The main purpose o! transmission system shunt compensation usually near load areas is !or voltage control and load stabili1ation noting the !act that reactive power cannot be transmitted through long distances because o! & 2H 23 .Bapacitor ban%s are sets o! capacitors which are connected to the power system through mechanical switches or circuit brea%ers to ensure automatic switching. .2G Bapacitor Ban% equipped with discharge reactors which increase the switching speed with current limiting reactors to minimi1e switching transients that will discharge the capacitors in about 123milliseconds +ms. 'witching o! capacitor ban%s provides a convenient means o! controlling transmission system voltages thereby reducing the real power losses to barest minimum. thus enabling them to be reconnected to provide voltage support to the power system. *.hen capacitors are switched out# they must be discharged be!ore reconnection and this may ta%e a discharge time varying !rom 2-15 minutes# but with modern technology# the capacitors are usually :ig.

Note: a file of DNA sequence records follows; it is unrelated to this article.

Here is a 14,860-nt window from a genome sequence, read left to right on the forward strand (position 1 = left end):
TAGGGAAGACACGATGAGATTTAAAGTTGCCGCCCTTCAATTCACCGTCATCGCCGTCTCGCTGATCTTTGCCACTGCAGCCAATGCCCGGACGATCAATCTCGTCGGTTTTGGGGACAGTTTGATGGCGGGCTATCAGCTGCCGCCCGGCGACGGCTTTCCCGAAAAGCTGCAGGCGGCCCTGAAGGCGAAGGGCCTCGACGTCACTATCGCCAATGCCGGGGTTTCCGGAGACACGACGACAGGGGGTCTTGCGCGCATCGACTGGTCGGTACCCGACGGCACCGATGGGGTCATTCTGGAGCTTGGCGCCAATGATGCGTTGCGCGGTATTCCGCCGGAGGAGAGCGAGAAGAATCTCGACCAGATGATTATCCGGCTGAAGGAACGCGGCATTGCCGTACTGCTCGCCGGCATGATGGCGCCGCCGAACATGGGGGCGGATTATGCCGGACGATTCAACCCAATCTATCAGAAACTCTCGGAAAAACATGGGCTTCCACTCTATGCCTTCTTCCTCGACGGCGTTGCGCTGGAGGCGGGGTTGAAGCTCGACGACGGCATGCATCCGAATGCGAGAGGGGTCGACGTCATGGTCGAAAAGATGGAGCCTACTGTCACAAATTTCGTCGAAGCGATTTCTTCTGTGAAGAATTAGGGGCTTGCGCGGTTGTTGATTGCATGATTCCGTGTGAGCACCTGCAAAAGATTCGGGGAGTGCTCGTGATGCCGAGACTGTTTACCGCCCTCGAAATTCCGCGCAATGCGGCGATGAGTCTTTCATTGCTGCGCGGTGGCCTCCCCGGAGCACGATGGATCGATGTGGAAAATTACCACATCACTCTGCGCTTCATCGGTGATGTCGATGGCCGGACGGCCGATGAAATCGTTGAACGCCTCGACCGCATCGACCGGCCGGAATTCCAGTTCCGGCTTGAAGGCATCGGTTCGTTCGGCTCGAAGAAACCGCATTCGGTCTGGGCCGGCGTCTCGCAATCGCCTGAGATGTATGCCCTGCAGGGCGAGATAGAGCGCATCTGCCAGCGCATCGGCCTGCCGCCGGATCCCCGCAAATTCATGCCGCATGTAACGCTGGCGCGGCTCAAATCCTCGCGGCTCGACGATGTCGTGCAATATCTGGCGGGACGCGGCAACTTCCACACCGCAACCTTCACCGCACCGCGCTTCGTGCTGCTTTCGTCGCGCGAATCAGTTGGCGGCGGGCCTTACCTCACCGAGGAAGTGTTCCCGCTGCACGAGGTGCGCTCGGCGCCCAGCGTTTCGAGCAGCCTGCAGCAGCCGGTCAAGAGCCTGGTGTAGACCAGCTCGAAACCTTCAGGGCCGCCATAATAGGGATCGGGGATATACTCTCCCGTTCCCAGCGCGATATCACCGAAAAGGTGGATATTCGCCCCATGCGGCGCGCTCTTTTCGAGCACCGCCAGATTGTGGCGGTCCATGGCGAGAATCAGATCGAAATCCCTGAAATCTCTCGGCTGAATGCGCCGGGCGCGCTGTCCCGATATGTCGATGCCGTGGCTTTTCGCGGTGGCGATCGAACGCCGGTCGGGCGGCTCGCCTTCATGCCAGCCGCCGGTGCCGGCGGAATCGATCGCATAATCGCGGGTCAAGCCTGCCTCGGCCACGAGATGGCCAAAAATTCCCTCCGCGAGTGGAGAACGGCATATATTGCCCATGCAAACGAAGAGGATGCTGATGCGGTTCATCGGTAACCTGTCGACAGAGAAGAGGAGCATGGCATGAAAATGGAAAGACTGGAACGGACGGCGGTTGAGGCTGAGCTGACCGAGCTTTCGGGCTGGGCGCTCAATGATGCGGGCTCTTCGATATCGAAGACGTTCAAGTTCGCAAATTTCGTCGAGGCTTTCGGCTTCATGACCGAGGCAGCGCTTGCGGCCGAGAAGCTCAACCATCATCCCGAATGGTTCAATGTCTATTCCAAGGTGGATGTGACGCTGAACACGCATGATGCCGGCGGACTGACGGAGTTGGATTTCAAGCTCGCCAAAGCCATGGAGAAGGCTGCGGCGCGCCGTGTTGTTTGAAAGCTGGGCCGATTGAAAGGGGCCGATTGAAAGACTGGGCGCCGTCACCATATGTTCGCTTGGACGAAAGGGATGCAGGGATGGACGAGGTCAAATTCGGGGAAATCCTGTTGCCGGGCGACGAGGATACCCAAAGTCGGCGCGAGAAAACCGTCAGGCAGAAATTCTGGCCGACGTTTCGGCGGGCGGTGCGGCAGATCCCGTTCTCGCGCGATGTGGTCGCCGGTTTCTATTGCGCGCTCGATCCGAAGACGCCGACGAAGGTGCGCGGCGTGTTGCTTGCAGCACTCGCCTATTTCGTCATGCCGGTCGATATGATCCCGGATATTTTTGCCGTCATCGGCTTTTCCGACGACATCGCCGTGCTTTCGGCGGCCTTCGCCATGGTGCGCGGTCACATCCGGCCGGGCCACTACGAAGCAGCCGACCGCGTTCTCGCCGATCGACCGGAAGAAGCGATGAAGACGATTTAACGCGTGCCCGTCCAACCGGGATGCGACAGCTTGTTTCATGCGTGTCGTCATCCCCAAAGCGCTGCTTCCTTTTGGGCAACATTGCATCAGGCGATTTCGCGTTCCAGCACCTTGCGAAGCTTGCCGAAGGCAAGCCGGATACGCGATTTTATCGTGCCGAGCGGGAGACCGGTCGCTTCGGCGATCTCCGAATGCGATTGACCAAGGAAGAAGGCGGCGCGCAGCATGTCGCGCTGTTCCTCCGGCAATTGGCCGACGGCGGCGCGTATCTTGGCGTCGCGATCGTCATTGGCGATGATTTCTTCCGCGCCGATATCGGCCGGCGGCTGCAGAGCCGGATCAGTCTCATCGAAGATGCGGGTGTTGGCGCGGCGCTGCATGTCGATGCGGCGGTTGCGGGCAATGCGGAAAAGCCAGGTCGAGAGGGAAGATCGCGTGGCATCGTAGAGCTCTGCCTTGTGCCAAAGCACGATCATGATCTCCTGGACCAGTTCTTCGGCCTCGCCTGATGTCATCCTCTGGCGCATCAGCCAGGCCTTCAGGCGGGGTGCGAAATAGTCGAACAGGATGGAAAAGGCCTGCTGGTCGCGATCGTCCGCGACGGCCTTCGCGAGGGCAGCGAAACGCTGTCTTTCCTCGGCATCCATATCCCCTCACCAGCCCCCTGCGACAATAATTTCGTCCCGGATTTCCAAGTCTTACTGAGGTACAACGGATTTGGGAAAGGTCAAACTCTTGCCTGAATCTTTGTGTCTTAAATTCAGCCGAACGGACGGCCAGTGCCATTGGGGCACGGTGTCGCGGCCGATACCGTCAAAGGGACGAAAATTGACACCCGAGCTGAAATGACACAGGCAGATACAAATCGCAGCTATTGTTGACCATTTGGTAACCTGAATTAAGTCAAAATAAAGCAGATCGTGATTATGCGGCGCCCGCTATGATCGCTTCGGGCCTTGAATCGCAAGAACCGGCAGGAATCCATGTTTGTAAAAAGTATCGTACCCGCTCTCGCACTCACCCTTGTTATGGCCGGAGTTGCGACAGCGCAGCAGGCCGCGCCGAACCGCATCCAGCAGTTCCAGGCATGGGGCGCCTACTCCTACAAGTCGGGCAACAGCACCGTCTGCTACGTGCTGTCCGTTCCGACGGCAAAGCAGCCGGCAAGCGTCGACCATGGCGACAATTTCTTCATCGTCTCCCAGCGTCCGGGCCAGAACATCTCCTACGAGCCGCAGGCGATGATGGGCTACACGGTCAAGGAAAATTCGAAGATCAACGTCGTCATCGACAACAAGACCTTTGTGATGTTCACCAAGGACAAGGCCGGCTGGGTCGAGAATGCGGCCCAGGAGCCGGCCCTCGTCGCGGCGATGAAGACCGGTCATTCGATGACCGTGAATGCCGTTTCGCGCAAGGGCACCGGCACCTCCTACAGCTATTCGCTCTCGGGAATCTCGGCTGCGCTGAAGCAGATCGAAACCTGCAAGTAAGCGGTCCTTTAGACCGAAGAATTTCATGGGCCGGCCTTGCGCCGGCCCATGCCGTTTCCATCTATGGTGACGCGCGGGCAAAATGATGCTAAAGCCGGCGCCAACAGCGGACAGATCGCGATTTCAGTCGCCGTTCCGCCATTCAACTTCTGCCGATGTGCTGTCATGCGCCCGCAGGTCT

. The !ollowing summari1ed advantages ma%es shunt capacitors one o! the most widely means o! reactive power compensationG 1. &t increases the power !actor o! the source generator i. "ence# we can say that shunt capacitors are used to compensate !or &2H losses in a transmission system and to ensure satis!actory voltage pro!ile during heavy load conditions. 6. 'hunt capacitor has the advantage o! much lower cost than other compensating devices 2.hen using series capacitors !or compensation# it should be noted that the reactive power is proportional to the square o! the load current thus generating reactive power when it is most needed.e almost close to unity power !actor. &t reduces &2/ power losses in the system because o! the reduction in current 5. it improves voltage regulation i! the capacitor units are properly switched as discussed above (.!4 S2+/2: C797&/*. &t decreases the %V0 loading on the source generators and circuits to relieve an overhead condition or to release capacity !or additional load growth. &t increases the voltages at the load bus *. 'eries compensation 21 .+: .losses.